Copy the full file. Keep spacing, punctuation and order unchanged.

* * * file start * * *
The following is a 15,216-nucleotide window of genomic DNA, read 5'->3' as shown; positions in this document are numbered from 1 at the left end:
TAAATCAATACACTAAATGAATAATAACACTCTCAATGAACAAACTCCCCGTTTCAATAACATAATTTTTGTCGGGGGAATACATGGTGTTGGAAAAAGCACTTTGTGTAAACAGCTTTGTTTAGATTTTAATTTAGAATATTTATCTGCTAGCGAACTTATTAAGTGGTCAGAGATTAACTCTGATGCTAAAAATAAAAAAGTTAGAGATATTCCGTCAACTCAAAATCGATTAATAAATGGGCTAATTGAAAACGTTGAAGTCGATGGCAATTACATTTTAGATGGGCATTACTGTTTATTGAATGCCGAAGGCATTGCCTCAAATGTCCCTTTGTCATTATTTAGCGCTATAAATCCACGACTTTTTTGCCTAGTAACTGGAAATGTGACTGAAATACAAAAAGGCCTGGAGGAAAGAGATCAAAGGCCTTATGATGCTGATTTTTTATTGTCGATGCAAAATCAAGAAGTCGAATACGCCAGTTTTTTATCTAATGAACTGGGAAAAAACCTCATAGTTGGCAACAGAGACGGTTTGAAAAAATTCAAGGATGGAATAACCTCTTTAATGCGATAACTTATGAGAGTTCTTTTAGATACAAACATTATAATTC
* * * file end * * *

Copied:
The following is a 15,216-nucleotide window of genomic DNA, read 5'->3' as shown; positions in this document are numbered from 1 at the left end:
TAAATCAATACACTAAATGAATAATAACACTCTCAATGAACAAACTCCCCGTTTCAATAACATAATTTTTGTCGGGGGAATACATGGTGTTGGAAAAAGCACTTTGTGTAAACAGCTTTGTTTAGATTTTAATTTAGAATATTTATCTGCTAGCGAACTTATTAAGTGGTCAGAGATTAACTCTGATGCTAAAAATAAAAAAGTTAGAGATATTCCGTCAACTCAAAATCGATTAATAAATGGGCTAATTGAAAACGTTGAAGTCGATGGCAATTACATTTTAGATGGGCATTACTGTTTATTGAATGCCGAAGGCATTGCCTCAAATGTCCCTTTGTCATTATTTAGCGCTATAAATCCACGACTTTTTTGCCTAGTAACTGGAAATGTGACTGAAATACAAAAAGGCCTGGAGGAAAGAGATCAAAGGCCTTATGATGCTGATTTTTTATTGTCGATGCAAAATCAAGAAGTCGAATACGCCAGTTTTTTATCTAATGAACTGGGAAAAAACCTCATAGTTGGCAACAGAGACGGTTTGAAAAAATTCAAGGATGGAATAACCTCTTTAATGCGATAACTTATGAGAGTTCTTTTAGATACAAACATTATAATTC